My nature photographs were published in a best-selling book called “Eco-yards.” It is one of a number of books and magazines who have published my photos. To see more of my landscape, nature and wildlife photography please go to DebbieFlynnPhotography.com.

For two years I exhibited my work at galleries as part of a professional women’s photography collective “femme foto” in Calgary, Alberta.

Professional organizations I have belonged to include: The PPOC (Professional Photographers of Canada) and PPOA (Professional Photographers of Alberta). I attend many photography conferences. To improve my publication skills I completed a multi-media computer certificate.

A Little More About Debbie

Well, as this was happening I started on a heart-centred spiritual path. From my studies I understood our lives have a purpose . . . a mission that we’re meant to do. My mission is to bring more love and beauty to the world through the people and nature I photograph. When I hike in the mountains and close to the ocean it reminds me of how important nature is for our well-being.

There have been obstacles along the way. Through heart-centred energy training I’ve learned how to transform obstacles into what my heart truly wants. The training skills included how to deeply listen, quick, easy tools to move through obstacles and specific work to bring more harmony to my inner world. As a healing practitioner I’ve brought these skills to help many people move through their own limitations into becoming more of who they want to be.

Now I bring this experience to photography clients in the form of encouragement and attentive listening as we talk about their passion. From this place they can express what they deeply care about. And I’m able and fortunate to be able to portray it.

You know what else I love doing – dancing. I will put on a favourite tune and get movin’ whether it’s in the living room in bare feet or having a dance in my chair in my office. Try having a little chair dance sometime it will make you feel good.

Who gets you dancing?

© Debbie Flynn 2017

DebbieFlynnPhotography.com

Character Development

Award-Winning Author Hank Quense

Building a main character in a story requires a bit of creativity and a lot of work.  Let’s talk about two topics on character development that don’t get much attention: limitations and biographies.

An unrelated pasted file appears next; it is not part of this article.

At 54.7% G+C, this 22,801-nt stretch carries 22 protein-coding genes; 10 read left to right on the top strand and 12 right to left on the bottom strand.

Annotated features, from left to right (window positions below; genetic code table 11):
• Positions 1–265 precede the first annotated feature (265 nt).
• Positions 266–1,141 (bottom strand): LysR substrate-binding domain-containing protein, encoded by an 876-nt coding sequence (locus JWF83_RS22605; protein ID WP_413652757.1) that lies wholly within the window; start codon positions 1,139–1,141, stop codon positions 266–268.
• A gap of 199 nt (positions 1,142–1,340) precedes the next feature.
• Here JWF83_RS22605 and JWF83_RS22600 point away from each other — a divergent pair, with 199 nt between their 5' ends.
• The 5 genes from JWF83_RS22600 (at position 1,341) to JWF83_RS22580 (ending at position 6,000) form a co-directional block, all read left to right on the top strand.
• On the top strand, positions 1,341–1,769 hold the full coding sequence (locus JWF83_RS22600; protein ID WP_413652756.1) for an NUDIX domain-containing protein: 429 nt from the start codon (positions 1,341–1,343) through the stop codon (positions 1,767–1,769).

1. Limitations

As you build the characters, you may notice that limitations crop up.  Perhaps, a character can’t do what you want him to do because he is too old.  An elderly person, for instance, can’t do many things a younger person can do. You are becoming limited in what you, the author, can do and what your characters can do or can not do.  These limitations or restrictions will also occur with plotting and motivation.  The more the story design develops, the less freedom you and your characters have.  As an example, if you build a character’s physical aspects so that he has a serious limp, you can’t have him outrunning the bad guy.  Similarly, if your character dropped out of high school, he can’t use the laws of thermodynamics to develop the solution to the plot problem.  This is one huge advantage to building a complete biography; it gives you a better understanding of what the character is capable of doing.  The biography will expose the limitations the character will have to deal with.

2. Biographies

A biography for the character serves a dual purpose.  Besides providing background information, it allows the author to understand the character and that understanding is vital when dealing with the character in stressful situations.

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For a short-story character, I write a few paragraphs of bio material.  For the main character in a novel, the bio may run to more than a page.  Other novel characters will get less of a bio.  The less important the character, the smaller the bio I create.

The strange thing to many new story writers is this: most of the biographical material won’t show up in the story so why bother developing it?  The answer is that the bio allows the writer to understand the character and what makes him or her tick.  The better the writer knows and understands the character, the better the writer will be able to predict how the character will respond to situations and stimuli.

For instance, suppose someone walks up to your character and punches him in the mouth, or a beautiful woman unexpectedly kisses him.  How does your character react to the punch?  Does he punch back?  Does he walk away?  How does the character react to the kiss?  Does he get red in the face?  Does he kiss her back?  Does he develop a stammer?  Your detailed biography will guide you in writing the character’s response.  If you don’t have the bio material, the character’s response is really a guess.  In addition, the writer will have difficulty keeping the character’s response consistent when other situations occur.  Your second guess may be different from your first guess.  Believe me, the readers will pick up on it.

There are a number of biographical elements the writer should address.

Family: Are his parents alive?  Does the character have any siblings?  What is everyone’s age?  Are any siblings married?  Where did the character grow up?  Did the character have any unusual childhood experiences?  What were they?  Do these experiences affect the character?  Is the character’s family stable?  Or is it chaotic?  How does this affect him? 

Education:  Schools, degrees, favorite subject?

Career: Jobs, military experience?

Adult experiences: Married?  Divorced?  Children?